The American tuba virtuoso Harvey Phillips devoted his life to teaching and encouraging younger tuba players, promoting the tuba as an instruments, and especially to expanding the repertory for the instrument. Phillips had a long and close association with Gunther Schuller, as a free lance musician in New York in the 1950′s and 60′s, and as part of the administrative team at the New England Conservatory during the early years when Schuller was president of that institution, and their friendship continued when Phillips became a professor at Indiana University, where he taught from 1971 to 1994. Schuller wrote one of his best works, the Capriccio for tuba and chamber orchestra for Phillips in 1969, and before he died in 2010, after he had already stopped playing the tuba, Phillips asked Schuller to write another work for tuba and orchestra. Schuller’s Second Tuba Concerto, which was given its first performance by Mike Roylance, the tuba player of the Boston Symphony, with the Boston University Symphony Orchestra conducted by the composer, on February 15, then, as well as being a major addition to the tuba repertory, is a testament to Schuller’s respect, admiration, and affection for a dear friend, personified by his instrument.
Schuller’s career as an orchestral and jazz musician and a virtuoso horn player as well as an active conductor or all sorts of music has given him an encyclopedic knowledge of the orchestra, and he employs the full panoply of possibilities to highlight all the virtues of the tuba as a solo instrument, demonstrating its enormous range and its agility and flexibility in every register, as well as its ability as a lyric, expressive instrument, capable of long singing phrases. Since balance with the orchestra is not a problem with the tuba, Schuller did not need to clear out a registral space for the instrument. Instead he filled the orchestra’s ranks with other extraordinarily low instruments, contrabassoon, contrabass clarinet, as well as other low brass, including another tuba, and he revels in the neighborhood made possible by such scoring: the beginning of the first movement featured the soloist accompanied by five double basses, and there are duets with the soloist and other low wind instruments, including, in the last movement, a climactic duet cadenza for the soloist and the orchestral tuba.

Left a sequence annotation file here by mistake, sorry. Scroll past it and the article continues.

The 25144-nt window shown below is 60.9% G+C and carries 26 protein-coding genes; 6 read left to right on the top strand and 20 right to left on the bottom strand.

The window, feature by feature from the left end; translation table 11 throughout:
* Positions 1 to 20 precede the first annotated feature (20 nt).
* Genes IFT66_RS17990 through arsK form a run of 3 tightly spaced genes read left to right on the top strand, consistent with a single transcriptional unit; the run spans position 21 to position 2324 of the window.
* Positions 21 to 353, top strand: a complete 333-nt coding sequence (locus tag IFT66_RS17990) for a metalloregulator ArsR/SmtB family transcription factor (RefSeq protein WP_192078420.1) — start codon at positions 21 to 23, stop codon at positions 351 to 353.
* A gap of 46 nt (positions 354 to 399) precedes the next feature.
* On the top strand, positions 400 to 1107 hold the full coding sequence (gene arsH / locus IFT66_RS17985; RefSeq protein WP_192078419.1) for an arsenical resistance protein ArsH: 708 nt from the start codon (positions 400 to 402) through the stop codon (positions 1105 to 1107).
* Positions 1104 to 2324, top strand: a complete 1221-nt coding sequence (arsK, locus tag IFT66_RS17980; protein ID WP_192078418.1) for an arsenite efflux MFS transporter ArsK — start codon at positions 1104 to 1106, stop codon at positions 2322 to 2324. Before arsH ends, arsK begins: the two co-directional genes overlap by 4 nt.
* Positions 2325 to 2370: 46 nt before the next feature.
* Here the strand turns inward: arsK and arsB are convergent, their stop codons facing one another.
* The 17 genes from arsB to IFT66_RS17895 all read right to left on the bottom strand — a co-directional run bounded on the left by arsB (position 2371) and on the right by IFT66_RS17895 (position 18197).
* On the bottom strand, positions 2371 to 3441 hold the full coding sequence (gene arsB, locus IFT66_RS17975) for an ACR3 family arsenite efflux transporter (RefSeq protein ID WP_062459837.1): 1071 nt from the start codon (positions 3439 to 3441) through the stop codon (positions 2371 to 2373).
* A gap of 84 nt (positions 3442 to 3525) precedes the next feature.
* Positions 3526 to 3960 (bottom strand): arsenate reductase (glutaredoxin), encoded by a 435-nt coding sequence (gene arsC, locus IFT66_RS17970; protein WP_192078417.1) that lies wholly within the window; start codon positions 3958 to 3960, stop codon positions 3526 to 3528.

In the day Schuller was a proud twelve-tone composer, albeit one who mixed up serialism with jazz, both written and improvised, producing music known by the name he coined for it, third stream. In these post-modern times he has moved away both from serialism and to some extent from jazz, to a more mild, generally modernist language. The four movements of the concerto, arranged in a slow-fast-slow-fast order partake of this later style with, especially in the third movement, a sort of aria for the tuba with Bartokian shadings, handsome results. The last movement, which begins with a slow introduction with ominous qualities, leading to an intensely energetic fast movement, manages to include, seamlessly, a relatively lengthy quotation from the Capriccio. Roylance’s performance of this genial appealing work was sovereign; the poise and polish of his playing was matched by that of the orchestra. At 85, Schuller seems to be hardly at all slowed down by age. Not only did he conduct the entire concert by the BU orchestra, which also contained the Prelude to The Creation by Haydn, and the Brahms Fourth Symphony, two hours before the concert he was across town at the New England Conservatory, introducing a performance of his second String Quartet by the Boromeo Quartet.